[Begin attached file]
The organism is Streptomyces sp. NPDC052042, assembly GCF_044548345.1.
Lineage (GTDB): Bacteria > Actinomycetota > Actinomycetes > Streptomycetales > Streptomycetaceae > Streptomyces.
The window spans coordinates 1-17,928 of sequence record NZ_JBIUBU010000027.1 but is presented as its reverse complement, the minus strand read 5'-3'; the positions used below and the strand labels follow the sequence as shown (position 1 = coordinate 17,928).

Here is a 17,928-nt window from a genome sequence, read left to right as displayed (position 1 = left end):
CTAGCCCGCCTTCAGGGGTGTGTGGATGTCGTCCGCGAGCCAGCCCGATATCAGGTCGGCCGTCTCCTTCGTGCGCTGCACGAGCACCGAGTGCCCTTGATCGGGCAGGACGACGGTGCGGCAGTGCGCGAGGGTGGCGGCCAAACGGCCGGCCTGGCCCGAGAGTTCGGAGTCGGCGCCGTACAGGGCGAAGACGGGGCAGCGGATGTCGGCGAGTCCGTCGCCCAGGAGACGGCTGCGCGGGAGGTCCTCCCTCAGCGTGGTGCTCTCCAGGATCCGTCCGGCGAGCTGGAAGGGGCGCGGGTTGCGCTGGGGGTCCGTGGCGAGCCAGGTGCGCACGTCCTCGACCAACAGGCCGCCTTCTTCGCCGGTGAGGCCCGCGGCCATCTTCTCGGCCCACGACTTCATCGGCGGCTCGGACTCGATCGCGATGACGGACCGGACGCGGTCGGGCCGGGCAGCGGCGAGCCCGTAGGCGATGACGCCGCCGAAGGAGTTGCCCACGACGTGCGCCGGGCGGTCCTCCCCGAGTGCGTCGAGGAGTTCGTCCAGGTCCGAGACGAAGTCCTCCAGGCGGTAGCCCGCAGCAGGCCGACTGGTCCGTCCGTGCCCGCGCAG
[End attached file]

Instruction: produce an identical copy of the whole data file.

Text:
The organism is Streptomyces sp. NPDC052042, assembly GCF_044548345.1.
Lineage (GTDB): Bacteria > Actinomycetota > Actinomycetes > Streptomycetales > Streptomycetaceae > Streptomyces.
The window spans coordinates 1-17,928 of sequence record NZ_JBIUBU010000027.1 but is presented as its reverse complement, the minus strand read 5'-3'; the positions used below and the strand labels follow the sequence as shown (position 1 = coordinate 17,928).

Here is a 17,928-nt window from a genome sequence, read left to right as displayed (position 1 = left end):
CTAGCCCGCCTTCAGGGGTGTGTGGATGTCGTCCGCGAGCCAGCCCGATATCAGGTCGGCCGTCTCCTTCGTGCGCTGCACGAGCACCGAGTGCCCTTGATCGGGCAGGACGACGGTGCGGCAGTGCGCGAGGGTGGCGGCCAAACGGCCGGCCTGGCCCGAGAGTTCGGAGTCGGCGCCGTACAGGGCGAAGACGGGGCAGCGGATGTCGGCGAGTCCGTCGCCCAGGAGACGGCTGCGCGGGAGGTCCTCCCTCAGCGTGGTGCTCTCCAGGATCCGTCCGGCGAGCTGGAAGGGGCGCGGGTTGCGCTGGGGGTCCGTGGCGAGCCAGGTGCGCACGTCCTCGACCAACAGGCCGCCTTCTTCGCCGGTGAGGCCCGCGGCCATCTTCTCGGCCCACGACTTCATCGGCGGCTCGGACTCGATCGCGATGACGGACCGGACGCGGTCGGGCCGGGCAGCGGCGAGCCCGTAGGCGATGACGCCGCCGAAGGAGTTGCCCACGACGTGCGCCGGGCGGTCCTCCCCGAGTGCGTCGAGGAGTTCGTCCAGGTCCGAGACGAAGTCCTCCAGGCGGTAGCCCGCAGCAGGCCGACTGGTCCGTCCGTGCCCGCGCAG